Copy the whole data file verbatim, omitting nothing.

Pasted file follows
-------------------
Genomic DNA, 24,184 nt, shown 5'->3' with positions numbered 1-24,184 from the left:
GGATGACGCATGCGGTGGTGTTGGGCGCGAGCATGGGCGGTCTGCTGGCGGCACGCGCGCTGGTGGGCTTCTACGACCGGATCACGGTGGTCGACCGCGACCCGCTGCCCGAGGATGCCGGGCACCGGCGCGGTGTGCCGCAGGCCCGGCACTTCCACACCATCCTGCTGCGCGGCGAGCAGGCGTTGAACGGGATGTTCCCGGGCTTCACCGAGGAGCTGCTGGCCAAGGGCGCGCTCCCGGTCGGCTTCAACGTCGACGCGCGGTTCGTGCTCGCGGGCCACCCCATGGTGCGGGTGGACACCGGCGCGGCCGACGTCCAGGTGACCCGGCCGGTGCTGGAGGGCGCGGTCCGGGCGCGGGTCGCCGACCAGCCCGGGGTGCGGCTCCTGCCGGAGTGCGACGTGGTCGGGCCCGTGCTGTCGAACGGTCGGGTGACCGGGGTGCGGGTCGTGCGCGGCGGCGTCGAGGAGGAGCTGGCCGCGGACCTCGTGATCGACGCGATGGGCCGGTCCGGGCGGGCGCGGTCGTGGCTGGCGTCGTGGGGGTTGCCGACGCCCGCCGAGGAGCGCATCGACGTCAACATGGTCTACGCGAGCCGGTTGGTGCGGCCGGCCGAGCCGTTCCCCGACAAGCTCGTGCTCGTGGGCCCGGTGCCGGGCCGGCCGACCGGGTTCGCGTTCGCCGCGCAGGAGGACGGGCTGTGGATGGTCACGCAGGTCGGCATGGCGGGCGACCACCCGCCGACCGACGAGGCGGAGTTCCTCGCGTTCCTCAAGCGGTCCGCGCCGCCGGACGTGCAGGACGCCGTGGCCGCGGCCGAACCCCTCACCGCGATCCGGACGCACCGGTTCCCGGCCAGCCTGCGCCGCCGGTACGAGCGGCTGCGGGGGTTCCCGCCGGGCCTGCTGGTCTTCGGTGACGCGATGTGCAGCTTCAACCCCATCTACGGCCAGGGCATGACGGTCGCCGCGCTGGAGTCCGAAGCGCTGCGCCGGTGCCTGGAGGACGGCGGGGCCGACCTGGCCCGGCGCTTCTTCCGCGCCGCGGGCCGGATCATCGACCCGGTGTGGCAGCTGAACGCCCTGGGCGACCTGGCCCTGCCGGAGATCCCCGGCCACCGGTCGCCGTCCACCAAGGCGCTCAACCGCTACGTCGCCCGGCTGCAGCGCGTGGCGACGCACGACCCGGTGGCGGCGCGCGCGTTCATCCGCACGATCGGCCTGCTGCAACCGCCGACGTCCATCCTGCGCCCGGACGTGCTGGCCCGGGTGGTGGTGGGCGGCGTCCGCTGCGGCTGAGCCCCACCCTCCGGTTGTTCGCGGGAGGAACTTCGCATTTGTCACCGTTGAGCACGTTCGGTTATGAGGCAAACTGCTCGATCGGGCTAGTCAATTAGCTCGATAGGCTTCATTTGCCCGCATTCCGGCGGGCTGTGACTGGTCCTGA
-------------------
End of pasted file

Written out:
Genomic DNA, 24,184 nt, shown 5'->3' with positions numbered 1-24,184 from the left:
GGATGACGCATGCGGTGGTGTTGGGCGCGAGCATGGGCGGTCTGCTGGCGGCACGCGCGCTGGTGGGCTTCTACGACCGGATCACGGTGGTCGACCGCGACCCGCTGCCCGAGGATGCCGGGCACCGGCGCGGTGTGCCGCAGGCCCGGCACTTCCACACCATCCTGCTGCGCGGCGAGCAGGCGTTGAACGGGATGTTCCCGGGCTTCACCGAGGAGCTGCTGGCCAAGGGCGCGCTCCCGGTCGGCTTCAACGTCGACGCGCGGTTCGTGCTCGCGGGCCACCCCATGGTGCGGGTGGACACCGGCGCGGCCGACGTCCAGGTGACCCGGCCGGTGCTGGAGGGCGCGGTCCGGGCGCGGGTCGCCGACCAGCCCGGGGTGCGGCTCCTGCCGGAGTGCGACGTGGTCGGGCCCGTGCTGTCGAACGGTCGGGTGACCGGGGTGCGGGTCGTGCGCGGCGGCGTCGAGGAGGAGCTGGCCGCGGACCTCGTGATCGACGCGATGGGCCGGTCCGGGCGGGCGCGGTCGTGGCTGGCGTCGTGGGGGTTGCCGACGCCCGCCGAGGAGCGCATCGACGTCAACATGGTCTACGCGAGCCGGTTGGTGCGGCCGGCCGAGCCGTTCCCCGACAAGCTCGTGCTCGTGGGCCCGGTGCCGGGCCGGCCGACCGGGTTCGCGTTCGCCGCGCAGGAGGACGGGCTGTGGATGGTCACGCAGGTCGGCATGGCGGGCGACCACCCGCCGACCGACGAGGCGGAGTTCCTCGCGTTCCTCAAGCGGTCCGCGCCGCCGGACGTGCAGGACGCCGTGGCCGCGGCCGAACCCCTCACCGCGATCCGGACGCACCGGTTCCCGGCCAGCCTGCGCCGCCGGTACGAGCGGCTGCGGGGGTTCCCGCCGGGCCTGCTGGTCTTCGGTGACGCGATGTGCAGCTTCAACCCCATCTACGGCCAGGGCATGACGGTCGCCGCGCTGGAGTCCGAAGCGCTGCGCCGGTGCCTGGAGGACGGCGGGGCCGACCTGGCCCGGCGCTTCTTCCGCGCCGCGGGCCGGATCATCGACCCGGTGTGGCAGCTGAACGCCCTGGGCGACCTGGCCCTGCCGGAGATCCCCGGCCACCGGTCGCCGTCCACCAAGGCGCTCAACCGCTACGTCGCCCGGCTGCAGCGCGTGGCGACGCACGACCCGGTGGCGGCGCGCGCGTTCATCCGCACGATCGGCCTGCTGCAACCGCCGACGTCCATCCTGCGCCCGGACGTGCTGGCCCGGGTGGTGGTGGGCGGCGTCCGCTGCGGCTGAGCCCCACCCTCCGGTTGTTCGCGGGAGGAACTTCGCATTTGTCACCGTTGAGCACGTTCGGTTATGAGGCAAACTGCTCGATCGGGCTAGTCAATTAGCTCGATAGGCTTCATTTGCCCGCATTCCGGCGGGCTGTGACTGGTCCTGA